The sex distribution among those seeking teledermatology services was similar in our study. Most of the patients were outside the city in which our center was located, which highlights the improved access to health services to underserved populations at the time of the pandemic. The distance of care provided was as far as approx. 721 km, which included the rural areas of the country. In studies by Coustasse et al. and Maddukuri et al., similar uses of teleservices in rural areas were found [30,31].

A definitive diagnosis was reached in 91.8% of the cases in our study. In a study by Oliveira et al., teledermatology services showed a high level of diagnostic agreement and accuracy [32]. However, diagnostic accuracy could not be assessed in our study due to the inability of the patient to visit the center to confirm the diagnosis during COVID-19.

Regarding the patients’ experiences with teledermatology services, a majority found the service easy to use and were able to express their problems properly. Similarly, most of the patients were satisfied with the service and agreed to use it again in the future. These findings were similar to results observed in previous studies [19,33,34]. In contrast to a review by Hadeler et al., the number of individuals who preferred teleconsultations and face-to-face consultations was almost equal [34]. Newly registered cases were more satisfied in comparison to follow-up cases with a statistical significance, probably due to prior in-person visits by a large number of follow-up patients. Patients with superficial fungal infection had the highest level of satisfaction, which was around 95%, similarly to results achieved by Handa et al. [33].

Decreased travel costs and time, shorter waiting lists, and the avoidance of unnecessary face-to-face contact are some of the reasons for the acceptance of teledermatology by the general population. Teledermatology has been well accepted not only by patients but also by dermatologists [35]. Unfortunately, we were not able to assess the acceptance of teledermatology by dermatologists in our study.

Teledermatology has its challenges and limitations in a country such as Nepal. An expensive setup and equipment, a lack of a legal framework, medical practitioners lacking skills on telemedicine, and poor integration of telemedicine in the healthcare system are some of the shortcomings. One non-government organization, Community Health Education Services by Telehealth (CHEST), has provided telemedicine services to remote areas of Nepal without access to healthcare, even during the pandemic [17]. Recently, telemedicine guidelines were also provided by the Nepal Medical Council under the Nepal Medical Council Act of 1964 to strengthen teleservices in the country [36].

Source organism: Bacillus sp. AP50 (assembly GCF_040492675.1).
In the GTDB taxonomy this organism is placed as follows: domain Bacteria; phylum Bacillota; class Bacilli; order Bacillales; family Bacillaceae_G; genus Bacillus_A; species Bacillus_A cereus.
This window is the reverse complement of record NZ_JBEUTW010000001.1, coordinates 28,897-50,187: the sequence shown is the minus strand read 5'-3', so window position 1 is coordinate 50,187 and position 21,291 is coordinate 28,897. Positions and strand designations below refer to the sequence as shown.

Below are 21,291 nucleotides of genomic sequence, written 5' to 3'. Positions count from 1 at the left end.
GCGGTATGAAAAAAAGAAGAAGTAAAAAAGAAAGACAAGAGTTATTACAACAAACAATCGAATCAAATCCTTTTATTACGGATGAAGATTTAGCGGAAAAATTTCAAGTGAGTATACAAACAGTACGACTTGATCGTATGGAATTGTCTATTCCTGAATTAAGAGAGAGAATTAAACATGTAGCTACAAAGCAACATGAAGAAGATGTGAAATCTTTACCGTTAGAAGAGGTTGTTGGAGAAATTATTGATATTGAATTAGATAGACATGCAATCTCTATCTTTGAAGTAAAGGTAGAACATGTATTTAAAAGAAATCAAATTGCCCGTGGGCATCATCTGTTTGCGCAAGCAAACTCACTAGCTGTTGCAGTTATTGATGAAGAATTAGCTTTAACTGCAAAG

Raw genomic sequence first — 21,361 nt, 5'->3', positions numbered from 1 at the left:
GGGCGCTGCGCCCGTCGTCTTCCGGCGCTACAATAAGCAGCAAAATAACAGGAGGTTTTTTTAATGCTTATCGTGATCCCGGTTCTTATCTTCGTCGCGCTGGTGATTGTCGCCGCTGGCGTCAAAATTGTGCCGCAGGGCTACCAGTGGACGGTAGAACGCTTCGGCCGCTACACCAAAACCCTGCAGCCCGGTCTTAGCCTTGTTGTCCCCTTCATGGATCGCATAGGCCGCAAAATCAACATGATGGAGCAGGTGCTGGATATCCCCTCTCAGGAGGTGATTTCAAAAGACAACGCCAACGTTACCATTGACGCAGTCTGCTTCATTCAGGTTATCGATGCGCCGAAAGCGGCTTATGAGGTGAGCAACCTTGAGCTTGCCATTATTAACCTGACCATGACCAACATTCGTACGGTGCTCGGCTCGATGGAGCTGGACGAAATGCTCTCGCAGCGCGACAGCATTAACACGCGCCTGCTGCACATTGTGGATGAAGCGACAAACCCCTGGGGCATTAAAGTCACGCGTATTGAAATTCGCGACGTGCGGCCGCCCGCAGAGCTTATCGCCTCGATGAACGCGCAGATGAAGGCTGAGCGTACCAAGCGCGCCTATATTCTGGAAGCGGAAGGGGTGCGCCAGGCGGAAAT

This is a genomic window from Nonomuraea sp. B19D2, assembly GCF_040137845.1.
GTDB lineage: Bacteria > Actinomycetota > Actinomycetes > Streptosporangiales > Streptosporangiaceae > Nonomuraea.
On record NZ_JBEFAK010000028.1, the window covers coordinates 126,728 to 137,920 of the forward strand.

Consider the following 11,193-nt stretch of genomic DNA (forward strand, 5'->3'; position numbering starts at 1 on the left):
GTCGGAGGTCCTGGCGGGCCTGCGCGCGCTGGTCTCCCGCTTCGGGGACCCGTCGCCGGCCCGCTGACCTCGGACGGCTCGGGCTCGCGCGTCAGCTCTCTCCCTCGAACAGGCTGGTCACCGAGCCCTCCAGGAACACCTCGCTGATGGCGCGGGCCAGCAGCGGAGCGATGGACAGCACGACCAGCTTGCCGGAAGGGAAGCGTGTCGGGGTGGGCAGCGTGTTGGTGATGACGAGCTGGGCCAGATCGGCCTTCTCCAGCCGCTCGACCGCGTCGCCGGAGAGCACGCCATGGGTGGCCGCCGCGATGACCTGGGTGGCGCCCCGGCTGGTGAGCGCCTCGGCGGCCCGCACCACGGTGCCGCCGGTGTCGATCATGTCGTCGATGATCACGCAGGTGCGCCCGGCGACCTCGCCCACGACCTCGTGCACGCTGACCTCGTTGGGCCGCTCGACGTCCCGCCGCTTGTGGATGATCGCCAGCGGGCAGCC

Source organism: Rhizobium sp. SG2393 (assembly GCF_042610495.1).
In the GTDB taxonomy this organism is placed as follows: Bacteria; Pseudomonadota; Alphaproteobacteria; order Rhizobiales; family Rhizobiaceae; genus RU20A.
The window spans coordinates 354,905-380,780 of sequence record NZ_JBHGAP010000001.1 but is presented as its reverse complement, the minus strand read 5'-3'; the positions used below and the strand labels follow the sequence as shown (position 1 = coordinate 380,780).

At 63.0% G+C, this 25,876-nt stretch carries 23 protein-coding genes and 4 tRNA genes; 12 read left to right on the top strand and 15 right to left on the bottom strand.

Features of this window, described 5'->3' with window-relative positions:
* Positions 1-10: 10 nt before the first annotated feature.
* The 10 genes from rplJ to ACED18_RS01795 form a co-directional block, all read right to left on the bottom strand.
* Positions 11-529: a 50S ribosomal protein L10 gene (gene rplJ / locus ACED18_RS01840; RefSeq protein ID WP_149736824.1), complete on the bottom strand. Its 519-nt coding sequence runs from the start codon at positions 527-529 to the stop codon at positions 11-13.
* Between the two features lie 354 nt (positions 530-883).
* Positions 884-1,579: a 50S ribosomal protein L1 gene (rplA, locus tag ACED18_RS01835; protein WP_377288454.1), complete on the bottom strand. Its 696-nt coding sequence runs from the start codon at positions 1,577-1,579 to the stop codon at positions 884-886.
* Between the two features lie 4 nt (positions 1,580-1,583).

Although most patients are satisfied, there are many who still prefer in-person consultation over teleconsultation. Also, numerous skin diseases require diagnosis and management under the direct care of a treating doctor, which is a drawback for the dermatologist. Thus, we should understand that both face-to-face consultation and telemedicine have their benefits and limitations. Teledermatology, however, has emerged to provide skin healthcare during the difficult times of the COVID-19 pandemic, the importance of which cannot be underestimated.


This study provided insight into patient acceptance of teledermatology in Nepal. Although teledermatology is a rising subspeciality in Nepal, it has established itself as a powerful tool for providing health services with a high degree of acceptance among people. Still, a poor Internet connection in parts of the country, inability to access Internet services due to socioeconomic reasons, and illiteracy are some of the hurdles in the implementation of teledermatology services in Nepal. The limitations of the study were the small number of patients, the single-center location of the study, and the retrospective design. Further studies are required to understand the role of teledermatology, its implementation and integration in health services, and its establishment as a viable alternative health service during times of crisis.


We would like to thank Community Health Education Services by Telehealth (CHEST), the DI Skin Health and Referral Center (DISHARC), and Subisu Cablenet Ltd.

Statement of Human and Animal Rights

All the procedures followed were in accordance with the ethical standards of the responsible committee on human experimentation (institutional and national) and with the 2008 revision of the Declaration of Helsinki of 1975.

Statement of Informed Consent

Informed consent for participation in this study was obtained from all patients.


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Source of Support: Nil,

Conflict of Interest: The authors have no conflict of interest to declare.